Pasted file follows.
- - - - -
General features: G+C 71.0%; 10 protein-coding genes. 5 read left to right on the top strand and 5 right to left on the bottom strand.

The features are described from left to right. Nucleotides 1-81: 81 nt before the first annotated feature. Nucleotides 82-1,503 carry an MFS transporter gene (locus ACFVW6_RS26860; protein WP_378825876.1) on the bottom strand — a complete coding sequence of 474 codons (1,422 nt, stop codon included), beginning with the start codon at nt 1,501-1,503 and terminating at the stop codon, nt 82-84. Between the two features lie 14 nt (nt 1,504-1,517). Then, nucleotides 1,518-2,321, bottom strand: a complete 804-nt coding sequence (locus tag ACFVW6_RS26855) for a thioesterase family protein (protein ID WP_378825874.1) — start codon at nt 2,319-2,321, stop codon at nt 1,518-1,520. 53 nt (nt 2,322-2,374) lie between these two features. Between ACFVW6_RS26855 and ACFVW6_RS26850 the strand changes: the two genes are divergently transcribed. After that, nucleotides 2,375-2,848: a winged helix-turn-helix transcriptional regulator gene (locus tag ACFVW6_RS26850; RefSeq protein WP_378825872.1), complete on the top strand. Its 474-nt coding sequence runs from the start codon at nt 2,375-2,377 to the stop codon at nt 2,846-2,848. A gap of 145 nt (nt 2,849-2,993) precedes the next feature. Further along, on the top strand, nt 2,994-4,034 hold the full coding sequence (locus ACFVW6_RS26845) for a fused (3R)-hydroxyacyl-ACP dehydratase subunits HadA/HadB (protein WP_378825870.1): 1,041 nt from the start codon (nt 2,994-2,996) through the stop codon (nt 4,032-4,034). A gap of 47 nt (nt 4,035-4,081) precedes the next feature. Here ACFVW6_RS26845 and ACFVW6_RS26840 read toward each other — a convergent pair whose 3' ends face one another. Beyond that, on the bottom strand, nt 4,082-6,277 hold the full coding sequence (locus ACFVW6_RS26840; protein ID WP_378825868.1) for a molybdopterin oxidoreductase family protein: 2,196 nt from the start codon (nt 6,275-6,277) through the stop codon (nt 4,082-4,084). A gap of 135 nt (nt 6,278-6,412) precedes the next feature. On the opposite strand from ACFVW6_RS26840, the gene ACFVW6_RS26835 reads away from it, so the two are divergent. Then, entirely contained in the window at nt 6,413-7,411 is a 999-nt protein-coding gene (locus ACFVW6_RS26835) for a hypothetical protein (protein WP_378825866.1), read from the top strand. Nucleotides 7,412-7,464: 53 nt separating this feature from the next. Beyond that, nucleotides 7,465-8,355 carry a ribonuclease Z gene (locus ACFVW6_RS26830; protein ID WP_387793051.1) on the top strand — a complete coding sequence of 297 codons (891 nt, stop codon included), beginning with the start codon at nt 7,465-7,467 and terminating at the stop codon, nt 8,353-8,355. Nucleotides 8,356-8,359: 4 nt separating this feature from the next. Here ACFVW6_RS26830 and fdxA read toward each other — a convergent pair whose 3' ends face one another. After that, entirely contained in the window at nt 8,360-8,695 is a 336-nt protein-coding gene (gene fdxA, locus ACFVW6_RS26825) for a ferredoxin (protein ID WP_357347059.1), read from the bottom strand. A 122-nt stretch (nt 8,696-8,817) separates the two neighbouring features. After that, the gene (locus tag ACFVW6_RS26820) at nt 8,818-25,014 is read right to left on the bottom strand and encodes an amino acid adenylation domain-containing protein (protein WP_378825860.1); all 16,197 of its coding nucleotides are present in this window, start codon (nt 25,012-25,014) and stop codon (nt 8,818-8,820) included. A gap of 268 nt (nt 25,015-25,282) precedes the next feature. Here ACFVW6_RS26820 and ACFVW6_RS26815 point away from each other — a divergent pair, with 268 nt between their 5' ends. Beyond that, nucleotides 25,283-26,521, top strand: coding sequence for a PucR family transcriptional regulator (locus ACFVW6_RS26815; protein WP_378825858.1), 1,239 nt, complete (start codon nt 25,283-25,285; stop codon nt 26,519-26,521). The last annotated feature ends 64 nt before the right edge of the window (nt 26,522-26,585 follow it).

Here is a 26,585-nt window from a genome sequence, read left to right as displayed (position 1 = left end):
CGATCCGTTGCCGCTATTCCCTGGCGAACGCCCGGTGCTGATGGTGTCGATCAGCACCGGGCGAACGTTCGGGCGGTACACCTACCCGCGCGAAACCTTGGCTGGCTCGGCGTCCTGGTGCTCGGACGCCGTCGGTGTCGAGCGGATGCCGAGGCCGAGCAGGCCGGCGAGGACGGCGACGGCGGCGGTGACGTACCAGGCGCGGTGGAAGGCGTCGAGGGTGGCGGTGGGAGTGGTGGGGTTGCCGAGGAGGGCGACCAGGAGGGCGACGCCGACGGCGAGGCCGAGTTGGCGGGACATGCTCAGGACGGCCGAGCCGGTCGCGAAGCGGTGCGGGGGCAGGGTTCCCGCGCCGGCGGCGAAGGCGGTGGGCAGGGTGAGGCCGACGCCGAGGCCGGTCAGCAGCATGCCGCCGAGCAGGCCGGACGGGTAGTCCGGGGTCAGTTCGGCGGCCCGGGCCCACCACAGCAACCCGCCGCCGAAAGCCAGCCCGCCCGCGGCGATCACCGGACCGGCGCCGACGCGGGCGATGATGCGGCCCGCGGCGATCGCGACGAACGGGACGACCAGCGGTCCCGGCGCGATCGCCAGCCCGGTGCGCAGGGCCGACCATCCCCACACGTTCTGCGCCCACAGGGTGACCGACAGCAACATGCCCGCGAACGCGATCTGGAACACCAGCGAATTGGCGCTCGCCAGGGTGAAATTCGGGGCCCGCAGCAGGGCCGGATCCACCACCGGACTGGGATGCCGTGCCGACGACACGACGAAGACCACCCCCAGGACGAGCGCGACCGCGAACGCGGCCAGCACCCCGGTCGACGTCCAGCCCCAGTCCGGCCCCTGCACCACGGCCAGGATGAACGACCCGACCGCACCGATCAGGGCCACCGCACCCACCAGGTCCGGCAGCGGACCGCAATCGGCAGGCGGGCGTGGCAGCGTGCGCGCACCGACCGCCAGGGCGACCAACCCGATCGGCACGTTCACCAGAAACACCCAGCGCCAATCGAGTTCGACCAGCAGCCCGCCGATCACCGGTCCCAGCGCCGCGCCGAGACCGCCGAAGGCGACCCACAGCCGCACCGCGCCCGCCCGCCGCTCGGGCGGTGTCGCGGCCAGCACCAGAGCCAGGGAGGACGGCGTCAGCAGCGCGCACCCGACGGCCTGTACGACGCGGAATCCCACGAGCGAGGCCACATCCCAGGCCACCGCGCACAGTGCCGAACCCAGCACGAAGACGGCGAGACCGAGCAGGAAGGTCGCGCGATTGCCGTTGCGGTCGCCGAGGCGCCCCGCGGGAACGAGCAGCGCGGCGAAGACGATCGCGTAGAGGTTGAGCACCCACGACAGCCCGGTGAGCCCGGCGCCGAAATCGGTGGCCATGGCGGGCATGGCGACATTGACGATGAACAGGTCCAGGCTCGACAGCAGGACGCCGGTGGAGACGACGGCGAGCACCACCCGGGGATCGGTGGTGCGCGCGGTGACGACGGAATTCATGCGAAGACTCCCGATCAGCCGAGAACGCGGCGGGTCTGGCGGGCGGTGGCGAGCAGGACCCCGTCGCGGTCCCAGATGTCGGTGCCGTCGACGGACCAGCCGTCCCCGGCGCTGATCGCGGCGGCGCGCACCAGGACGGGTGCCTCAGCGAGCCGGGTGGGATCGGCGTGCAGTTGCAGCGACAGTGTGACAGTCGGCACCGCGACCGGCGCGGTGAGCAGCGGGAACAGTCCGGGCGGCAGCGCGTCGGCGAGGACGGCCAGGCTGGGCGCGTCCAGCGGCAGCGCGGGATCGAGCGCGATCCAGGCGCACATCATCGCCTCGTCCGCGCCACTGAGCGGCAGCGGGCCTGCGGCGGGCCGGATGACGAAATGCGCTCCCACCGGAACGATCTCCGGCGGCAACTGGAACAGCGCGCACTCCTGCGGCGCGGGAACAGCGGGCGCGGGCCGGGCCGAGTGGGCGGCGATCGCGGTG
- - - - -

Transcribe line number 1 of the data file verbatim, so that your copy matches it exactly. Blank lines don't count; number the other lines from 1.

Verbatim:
General features: G+C 71.0%; 10 protein-coding genes. 5 read left to right on the top strand and 5 right to left on the bottom strand.